One For Keeps

One For Keeps: Sinéad O’Connor – The Lion And The Cobra



Shuhada’ Sadaqat (for the purposes of this piece referred to as Sinéad O’Connor) has died. Reflecting on her life and legacy, Ross Horton discusses her debut album, in honour of her memory 

Sinéad O'Connor - The Lion And The Cobra

Sinéad O’Connor – The Lion And The Cobra

Amidst the vast ocean of musical history, there emerges a singular Irish beacon of brilliance: The Lion And The Cobra – the striking debut album by the enigmatic, effervescent Sinéad O’Connor. With its release in 1987, this album roared with such raw power that it etched an indelible mark on the hearts of generations to come (including my own, and no doubt that of my daughters, who are just a bit too young to fully immerse themselves in anything other than nursery rhymes or Cocomelon).

Like a fierce whirlwind sweeping through the musical landscape, Sinéad O’Connor’s debut album captivated listeners with its emotional intensity and lyrical depth. It’s still vastly underappreciated, especially considering that it’s one of the very best debut albums of all time, and a true masterpiece.

To truly appreciate the significance of The Lion And The Cobra, you’ve got to try to unpick the artist’s knotty backstory, but her life since then is a story to be told by someone else, on another day. 

Sinéad O’Connor’s journey to her first record was not an easy one. Born in Dublin in 1966 (only a year before my own mother), she faced a turbulent childhood marked by familial discord and financial struggles – suffering shared by children all over the world. But it was during these tumultuous times that Sinéad found solace and expression in music, and her undeniable talent and hauntingly beautiful voice soon garnered attention, leading her to the creation of her debut album.

As the album opens with the track Jackie, Sinéad’s voice immediately conjures a world of pure imagination. With a storm-clad voice – a child of both Kate Bush and Bob Dylan – she unveils her innermost struggles and triumphs like a lone lighthouse guiding ships through treacherous waters. The lyrics, akin to a painter’s brushstrokes, vividly depict themes that would mark the rest of her life: love, loss and the agony of mourning.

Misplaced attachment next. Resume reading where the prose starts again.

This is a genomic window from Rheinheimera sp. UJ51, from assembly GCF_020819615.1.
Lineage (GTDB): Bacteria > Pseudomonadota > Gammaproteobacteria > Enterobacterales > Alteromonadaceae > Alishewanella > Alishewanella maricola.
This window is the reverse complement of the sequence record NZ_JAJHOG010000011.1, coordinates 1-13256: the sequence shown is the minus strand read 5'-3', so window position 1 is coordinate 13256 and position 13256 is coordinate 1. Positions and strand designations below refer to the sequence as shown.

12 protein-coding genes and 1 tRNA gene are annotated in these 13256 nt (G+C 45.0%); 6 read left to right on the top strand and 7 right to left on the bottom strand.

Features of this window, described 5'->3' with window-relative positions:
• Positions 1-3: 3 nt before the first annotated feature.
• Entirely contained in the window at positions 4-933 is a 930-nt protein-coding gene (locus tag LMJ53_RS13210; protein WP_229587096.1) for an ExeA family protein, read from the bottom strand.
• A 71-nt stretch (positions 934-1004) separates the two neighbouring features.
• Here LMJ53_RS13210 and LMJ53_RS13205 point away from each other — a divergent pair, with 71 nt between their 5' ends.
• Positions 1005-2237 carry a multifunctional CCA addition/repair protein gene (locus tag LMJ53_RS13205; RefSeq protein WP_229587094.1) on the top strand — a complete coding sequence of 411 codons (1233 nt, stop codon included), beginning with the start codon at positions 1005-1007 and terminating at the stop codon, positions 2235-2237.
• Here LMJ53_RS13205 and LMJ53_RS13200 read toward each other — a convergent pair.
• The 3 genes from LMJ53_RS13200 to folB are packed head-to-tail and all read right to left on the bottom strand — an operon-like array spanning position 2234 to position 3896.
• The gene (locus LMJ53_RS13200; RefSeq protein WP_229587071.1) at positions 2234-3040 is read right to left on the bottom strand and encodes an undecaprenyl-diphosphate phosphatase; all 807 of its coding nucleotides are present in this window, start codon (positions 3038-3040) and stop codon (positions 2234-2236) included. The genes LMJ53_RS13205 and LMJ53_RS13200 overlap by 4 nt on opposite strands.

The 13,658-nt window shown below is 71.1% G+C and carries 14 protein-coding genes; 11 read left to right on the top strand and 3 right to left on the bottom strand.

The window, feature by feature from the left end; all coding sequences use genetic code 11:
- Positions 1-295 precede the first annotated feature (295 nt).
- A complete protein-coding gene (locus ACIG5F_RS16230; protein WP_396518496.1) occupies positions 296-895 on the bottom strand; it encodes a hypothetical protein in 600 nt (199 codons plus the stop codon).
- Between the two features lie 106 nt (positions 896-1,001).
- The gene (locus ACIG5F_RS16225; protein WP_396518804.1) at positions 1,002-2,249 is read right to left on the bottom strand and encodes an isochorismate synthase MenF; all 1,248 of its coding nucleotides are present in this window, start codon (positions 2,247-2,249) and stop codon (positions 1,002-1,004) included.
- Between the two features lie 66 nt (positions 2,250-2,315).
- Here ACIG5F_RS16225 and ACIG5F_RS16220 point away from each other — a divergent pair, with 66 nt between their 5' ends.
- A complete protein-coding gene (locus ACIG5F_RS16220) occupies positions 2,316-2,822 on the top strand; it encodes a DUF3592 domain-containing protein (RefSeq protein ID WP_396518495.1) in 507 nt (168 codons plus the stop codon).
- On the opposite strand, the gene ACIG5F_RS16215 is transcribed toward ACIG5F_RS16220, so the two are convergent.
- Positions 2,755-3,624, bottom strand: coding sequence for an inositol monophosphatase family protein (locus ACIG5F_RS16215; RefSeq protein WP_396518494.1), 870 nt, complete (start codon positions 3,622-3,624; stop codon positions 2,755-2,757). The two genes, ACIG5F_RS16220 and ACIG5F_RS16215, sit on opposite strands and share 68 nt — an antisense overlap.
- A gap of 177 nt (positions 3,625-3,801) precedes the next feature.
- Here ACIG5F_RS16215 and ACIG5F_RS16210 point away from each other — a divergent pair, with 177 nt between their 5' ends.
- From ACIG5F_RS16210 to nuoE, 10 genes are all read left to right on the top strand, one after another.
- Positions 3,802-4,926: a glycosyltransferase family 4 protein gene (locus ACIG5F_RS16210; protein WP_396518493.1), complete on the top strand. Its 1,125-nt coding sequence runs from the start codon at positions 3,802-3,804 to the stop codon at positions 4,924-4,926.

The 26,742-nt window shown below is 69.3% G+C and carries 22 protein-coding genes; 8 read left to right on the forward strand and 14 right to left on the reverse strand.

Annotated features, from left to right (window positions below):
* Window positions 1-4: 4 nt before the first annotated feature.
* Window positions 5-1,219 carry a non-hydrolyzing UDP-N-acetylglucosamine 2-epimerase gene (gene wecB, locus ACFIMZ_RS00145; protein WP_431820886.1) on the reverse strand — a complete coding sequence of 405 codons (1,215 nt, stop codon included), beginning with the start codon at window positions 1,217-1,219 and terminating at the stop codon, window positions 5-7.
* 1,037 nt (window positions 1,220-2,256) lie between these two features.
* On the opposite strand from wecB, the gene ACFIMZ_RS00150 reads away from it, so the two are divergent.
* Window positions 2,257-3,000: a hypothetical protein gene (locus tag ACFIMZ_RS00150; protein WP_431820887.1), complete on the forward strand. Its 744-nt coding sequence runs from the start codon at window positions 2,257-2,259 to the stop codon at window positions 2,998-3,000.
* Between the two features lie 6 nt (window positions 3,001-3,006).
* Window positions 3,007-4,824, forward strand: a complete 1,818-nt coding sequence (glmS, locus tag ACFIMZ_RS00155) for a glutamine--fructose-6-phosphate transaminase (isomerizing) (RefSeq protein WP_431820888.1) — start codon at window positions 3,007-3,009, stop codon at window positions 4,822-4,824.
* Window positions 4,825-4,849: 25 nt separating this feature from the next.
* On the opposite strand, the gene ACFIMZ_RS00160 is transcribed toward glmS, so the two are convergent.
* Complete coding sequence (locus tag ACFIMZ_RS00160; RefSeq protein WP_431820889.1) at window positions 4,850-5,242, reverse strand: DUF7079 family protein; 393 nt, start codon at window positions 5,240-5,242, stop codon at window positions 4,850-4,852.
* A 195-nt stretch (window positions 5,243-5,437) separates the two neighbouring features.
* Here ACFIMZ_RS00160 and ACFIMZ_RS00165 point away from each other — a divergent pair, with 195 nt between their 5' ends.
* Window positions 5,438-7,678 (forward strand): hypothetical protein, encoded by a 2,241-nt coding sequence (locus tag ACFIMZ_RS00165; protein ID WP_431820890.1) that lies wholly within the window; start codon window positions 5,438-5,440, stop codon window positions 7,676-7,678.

In Mandinka, Sinéad’s voice is a fierce wind of change, urging for freedom and individuality. The song’s lyrics, sharp as a double-edged sword, pierce through conformity, daring listeners to be themselves, to the fullest. It was this boldness and authenticity that set her apart from the conventional music scene, making her a true musical maverick – for better, for worse, forever.

One notable moment on the album is the track Never Get Old, where Sinéad conjures a spoken word passage by her compatriot Enya. The combined effect of having both of their voices in one place creates a hauntingly beautiful duet of sorts, that resonates with the listener long after the music fades. Enya’s godly presence adds another layer of depth and emotion to the already powerful song, making it an unforgettable highlight on the album.

As The Lion And The Cobra continues, the album delves deeper into the complexities of human emotions and relationships. In Just Like U Said It Would B, Sinéad’s voice wraps around the heart like a comforting balm, unravelling the intricacies of love and human connection. The tender lyrics are devastating. Then in Troy, where her voice crashes like waves upon a shore of lost dreams, the lyrics directly confront pain and resilience, turning them into symbols of courage and fortitude. It is in this track that Sinéad’s vocal prowess reaches its truest peak, and I’m not ashamed to say that it can make a grown man cry (in the right environment). I’ve always been reminded of Siouxsie And The Banshees with Troy, and I think that’s due to sheer suffocating Gothic melodrama of the whole thing. 

Beyond these spellbinding tracks lie more treasures. I Want Your (Hands On Me) pulsates with sex and desire and rebellion: like an Irish, female Yin to the INXS swordsman Michael Hutchence’s Australian male Yang. Drink Before The War delivers Sinéad’s voice as a siren song and a disgusted sneer. And Just Call Me Joe casts her voice as a haunting lament against a muscular post-punk sonic backing.

The Lion And The Cobra remains an album that defies categorisation and stands as a timeless testament to Sinéad O’Connor’s life. Even in death, Sinéad’s mighty roar continues to reverberate, reminding us that true artistry has the power to heal, transform, and leave an everlasting legacy. The Lion And The Cobra will forever remain an immortal work of artistic brilliance, beckoning listeners to immerse themselves in the raw emotions it evokes and honouring the remarkable talent and unyielding spirit of Sinéad O’Connor, a true musical icon.

It’s one of my favourite albums of all time.


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More on Sinéad O’Connor
One For Keeps: Sinéad O’Connor – The Lion And The Cobra
Sinéad O’Connor – I’m Not Bossy, I’m The Boss
Festival Review: Cambridge Folk Festival 2014
Sinéad O’Connor – How About I Be Me (And You Be You)?
Sinéad O’Connor – I Do Not Want What I Haven’t Got